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ikcarsky

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About ikcarsky

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  • Four Letter Airport Code For Weather Obs (Such as KDCA)
    KSTE
  • Location:
    Stevens Point, WI

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  1. ikcarsky

    July 2019 General Discussion

    Interesting, thought you guys hit it already. Just reached 77 a hundred miles to your north. Will probably wind up being the high. Still awaiting our first 90. If we don't overperform tomorrow...it's gonna be a while.
  2. ikcarsky

    June 2019 General Discussion

    As recently as yesterday our forecasted high was 89. Actual high: 70. I was telling people yesterday I doubted we'd even see 80s thanks to MCS activity but even this surprised me. The cloud debris was thick all day and we had pretty stiff westerly breezes. Looking forward to more.
  3. ikcarsky

    June 2019 General Discussion

    I'll join the 90 fray. We haven't hit it yet in central WI. I though we would get close on June 27, but an MCS rolled through in the afternoon to stop that from happening. Thought we might have a shot at 90 again today but temps flatlined in the mid-80s after 1 PM. I mean they just hit an absolute ceiling, despite gradually warming 850 temps, and now at 5 PM they are starting to sag back down. The soil is very wet due to the two MCS's that rolled through recently, this might have something to do with it. Tomorrow will have much warmer 850 temps but a morning MCS should provide ample cloud cover around mid-day. After that, 500 heights should remain low enough that the first 90 will continue to elude throughout the first half of July.
  4. ikcarsky

    May 2019 Discussion

    I'm about 250 miles north of you and I observed the same phenomenon (well I wish, I actually soundly slept through the whole thing). KSTE officially gusted to 46 mph, nearby COOP gusted to 53 mph around 2:40 AM. Based upon my AFD this morning this was very widespread and amazingly did not involve convective processes.
  5. ikcarsky

    May 8-9 Winter Storm

    The models generally had my area as the most likely to receive snow zone as recently as two days ago. I thought that was a lock since I'm out of state for this storm. But in fact we have a Superior special here after all. DLH painting some 6"+ amounts and saying in their enjoyable AFD that there's not as much working against this as one as one would think this time of year. Hope some weenie up there is enjoying it.
  6. ikcarsky

    April 2019 Discussion

    Robbed of the 1"-2" I was expecting from the current storm. I saw neither flake nor drop. Now looking like the 1-2" of snow I was hoping for Sunday night won't happen either. Looking forward there's unseasonably cold air in lower Canada for a couple of weeks yet and split flow delivering plenty of disturbances which are lined up all the way back to Asia right now. Plenty of opportunities for cold air intrusions but the climo clock is ticking. Timing will be everything but I won't write off an overnight 1/2" event even in early May. I can see it happening. Nice pool of temps around 30 just north and west. If clouds clear out before dawn should be no problem. I can say upstream here high clouds are drying right up. My forecast low is 21. Currently 36 with a dew point of 19 and I'll have fun watching it tank.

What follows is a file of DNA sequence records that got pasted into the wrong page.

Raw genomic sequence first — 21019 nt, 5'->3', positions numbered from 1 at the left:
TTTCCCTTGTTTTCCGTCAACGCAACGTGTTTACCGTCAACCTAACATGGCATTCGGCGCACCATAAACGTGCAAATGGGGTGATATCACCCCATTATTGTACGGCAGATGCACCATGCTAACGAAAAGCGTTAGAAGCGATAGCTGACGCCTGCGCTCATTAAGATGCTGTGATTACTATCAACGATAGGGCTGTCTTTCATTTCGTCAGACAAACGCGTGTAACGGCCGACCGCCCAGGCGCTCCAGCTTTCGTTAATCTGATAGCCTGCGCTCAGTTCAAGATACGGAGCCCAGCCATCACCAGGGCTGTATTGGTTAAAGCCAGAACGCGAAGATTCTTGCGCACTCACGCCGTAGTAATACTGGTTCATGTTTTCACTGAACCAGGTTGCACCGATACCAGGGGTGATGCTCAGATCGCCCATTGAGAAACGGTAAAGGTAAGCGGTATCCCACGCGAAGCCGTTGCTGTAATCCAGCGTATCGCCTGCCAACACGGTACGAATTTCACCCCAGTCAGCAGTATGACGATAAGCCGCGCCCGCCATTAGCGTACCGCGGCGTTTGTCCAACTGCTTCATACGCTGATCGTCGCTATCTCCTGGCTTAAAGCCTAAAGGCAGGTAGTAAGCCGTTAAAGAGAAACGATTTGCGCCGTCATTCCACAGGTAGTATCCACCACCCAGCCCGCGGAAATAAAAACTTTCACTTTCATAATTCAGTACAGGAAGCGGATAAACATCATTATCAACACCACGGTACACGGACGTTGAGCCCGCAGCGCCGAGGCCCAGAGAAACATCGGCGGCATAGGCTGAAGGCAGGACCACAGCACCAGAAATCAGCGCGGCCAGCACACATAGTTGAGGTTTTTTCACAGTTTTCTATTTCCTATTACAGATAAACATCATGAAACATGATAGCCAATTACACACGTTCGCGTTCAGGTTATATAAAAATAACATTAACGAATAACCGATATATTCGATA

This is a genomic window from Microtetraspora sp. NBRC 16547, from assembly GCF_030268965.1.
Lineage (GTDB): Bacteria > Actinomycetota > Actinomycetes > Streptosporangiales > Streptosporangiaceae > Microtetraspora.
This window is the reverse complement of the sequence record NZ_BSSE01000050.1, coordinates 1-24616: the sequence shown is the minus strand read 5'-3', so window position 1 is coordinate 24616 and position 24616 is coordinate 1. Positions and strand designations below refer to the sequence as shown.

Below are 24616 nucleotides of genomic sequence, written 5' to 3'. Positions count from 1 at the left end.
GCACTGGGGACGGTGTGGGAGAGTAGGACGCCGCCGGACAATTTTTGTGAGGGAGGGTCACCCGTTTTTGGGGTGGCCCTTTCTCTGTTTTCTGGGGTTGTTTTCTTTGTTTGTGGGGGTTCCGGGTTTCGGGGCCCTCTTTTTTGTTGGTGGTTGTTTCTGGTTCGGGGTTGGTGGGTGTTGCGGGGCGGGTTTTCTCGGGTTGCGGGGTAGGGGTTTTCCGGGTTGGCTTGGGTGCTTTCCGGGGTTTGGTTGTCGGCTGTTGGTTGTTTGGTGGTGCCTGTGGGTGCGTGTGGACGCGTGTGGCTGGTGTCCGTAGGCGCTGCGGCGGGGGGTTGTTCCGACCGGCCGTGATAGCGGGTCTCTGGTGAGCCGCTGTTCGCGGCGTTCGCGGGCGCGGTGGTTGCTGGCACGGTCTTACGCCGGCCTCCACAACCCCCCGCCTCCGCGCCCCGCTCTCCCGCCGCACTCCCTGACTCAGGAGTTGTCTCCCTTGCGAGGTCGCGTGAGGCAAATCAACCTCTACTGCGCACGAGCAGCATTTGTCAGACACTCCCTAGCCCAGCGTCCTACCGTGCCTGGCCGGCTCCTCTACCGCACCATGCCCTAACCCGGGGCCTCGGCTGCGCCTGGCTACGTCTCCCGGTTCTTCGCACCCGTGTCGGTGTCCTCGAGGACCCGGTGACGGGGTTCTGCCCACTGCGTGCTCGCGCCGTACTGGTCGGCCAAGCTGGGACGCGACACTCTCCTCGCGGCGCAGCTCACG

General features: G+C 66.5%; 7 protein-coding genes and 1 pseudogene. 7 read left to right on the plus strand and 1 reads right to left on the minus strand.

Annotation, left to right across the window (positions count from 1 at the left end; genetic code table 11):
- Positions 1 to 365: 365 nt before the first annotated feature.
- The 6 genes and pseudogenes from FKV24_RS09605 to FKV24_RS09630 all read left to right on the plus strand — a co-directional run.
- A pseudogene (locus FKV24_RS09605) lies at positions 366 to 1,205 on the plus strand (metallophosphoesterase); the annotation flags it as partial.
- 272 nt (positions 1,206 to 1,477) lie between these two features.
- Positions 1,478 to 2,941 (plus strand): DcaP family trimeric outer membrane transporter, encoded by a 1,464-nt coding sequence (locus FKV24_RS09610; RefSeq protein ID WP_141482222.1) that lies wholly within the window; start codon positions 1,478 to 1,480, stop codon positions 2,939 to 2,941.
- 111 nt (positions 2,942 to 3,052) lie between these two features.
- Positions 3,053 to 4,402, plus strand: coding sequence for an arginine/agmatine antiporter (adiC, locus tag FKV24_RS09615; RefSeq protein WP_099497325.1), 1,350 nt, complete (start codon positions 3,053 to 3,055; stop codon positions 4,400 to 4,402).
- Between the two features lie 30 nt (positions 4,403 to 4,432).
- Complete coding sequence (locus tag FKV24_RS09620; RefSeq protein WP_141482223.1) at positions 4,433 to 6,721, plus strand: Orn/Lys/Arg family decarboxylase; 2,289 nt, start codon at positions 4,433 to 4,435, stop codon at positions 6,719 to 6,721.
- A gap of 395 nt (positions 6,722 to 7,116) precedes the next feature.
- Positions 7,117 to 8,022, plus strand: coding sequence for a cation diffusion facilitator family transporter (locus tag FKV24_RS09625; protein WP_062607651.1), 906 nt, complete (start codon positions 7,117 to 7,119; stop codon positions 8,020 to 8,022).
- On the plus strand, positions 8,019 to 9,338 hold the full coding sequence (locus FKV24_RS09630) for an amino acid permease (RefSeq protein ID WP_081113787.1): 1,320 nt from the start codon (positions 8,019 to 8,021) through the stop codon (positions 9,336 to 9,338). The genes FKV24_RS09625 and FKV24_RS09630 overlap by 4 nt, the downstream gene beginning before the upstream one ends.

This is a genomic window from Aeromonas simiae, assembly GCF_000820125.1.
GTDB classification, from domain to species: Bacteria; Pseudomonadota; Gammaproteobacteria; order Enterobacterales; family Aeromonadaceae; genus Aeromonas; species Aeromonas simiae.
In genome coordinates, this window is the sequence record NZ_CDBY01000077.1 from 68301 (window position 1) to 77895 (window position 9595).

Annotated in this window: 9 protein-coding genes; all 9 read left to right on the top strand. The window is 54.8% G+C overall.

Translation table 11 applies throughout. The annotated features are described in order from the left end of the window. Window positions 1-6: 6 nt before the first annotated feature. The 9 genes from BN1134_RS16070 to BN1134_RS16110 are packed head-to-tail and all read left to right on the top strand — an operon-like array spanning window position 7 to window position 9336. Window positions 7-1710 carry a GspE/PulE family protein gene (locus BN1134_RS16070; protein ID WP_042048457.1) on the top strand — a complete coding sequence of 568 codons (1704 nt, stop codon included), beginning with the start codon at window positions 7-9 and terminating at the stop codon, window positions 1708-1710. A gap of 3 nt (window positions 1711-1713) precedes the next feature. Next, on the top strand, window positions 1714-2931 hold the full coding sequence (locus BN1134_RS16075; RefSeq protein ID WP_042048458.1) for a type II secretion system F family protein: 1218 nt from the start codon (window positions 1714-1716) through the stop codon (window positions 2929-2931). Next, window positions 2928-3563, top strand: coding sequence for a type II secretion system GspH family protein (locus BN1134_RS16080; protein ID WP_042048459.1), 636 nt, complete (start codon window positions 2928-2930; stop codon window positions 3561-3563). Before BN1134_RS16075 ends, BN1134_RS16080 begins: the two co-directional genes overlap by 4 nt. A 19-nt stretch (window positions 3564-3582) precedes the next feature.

7. In spite of my expectations this has continued to trend south. Now looking like a complete whiff for me. That cold high to the north is beefy and means business. Wish I could enjoy this without the overcast skies and mid-30s.
  8. Do weenie cards expire on March 21? Mine certainly doesn't. I'll take AFD's like this one out of MPX any time of the year. However, one thing this system has in abundance is strong forcing. There are contributions from isentropic ascent, upper level divergence, differential PVA, and mid-level frontogenesis. All of these show strong signals, and are very well correlated both spatially and temporally. Net adiabatic isentropic Omega lines up quite well with model omega, and with mixing ratios of 3-4+ g/kg there is more sufficient moisture for at least 8" of accumulation. Add to this the fact that strong 700 mb frontogenesis is progged, and couples well with upper level divergence (initially in the left exit region of the upper jet streak to our north, but eventually during 12-18Z it is a coupled feature as the jet streak to our southwest gets into the picture). Negative EPV is indicated above the sloped region of frontogenesis, owing to convective instabilty per negative theta-e lapse rates in the layer. This simply adds to the potential for intense banded precipitation for a 6 hour or so window of time. I'd say send this thing my way but if the trend on the high-res models continues this is going to become a Chicago special. I don't quite buy that since the upper level signature of the s/w over the PacNW looks pretty potent in water vapor imagery which to me argues against further southward shifts.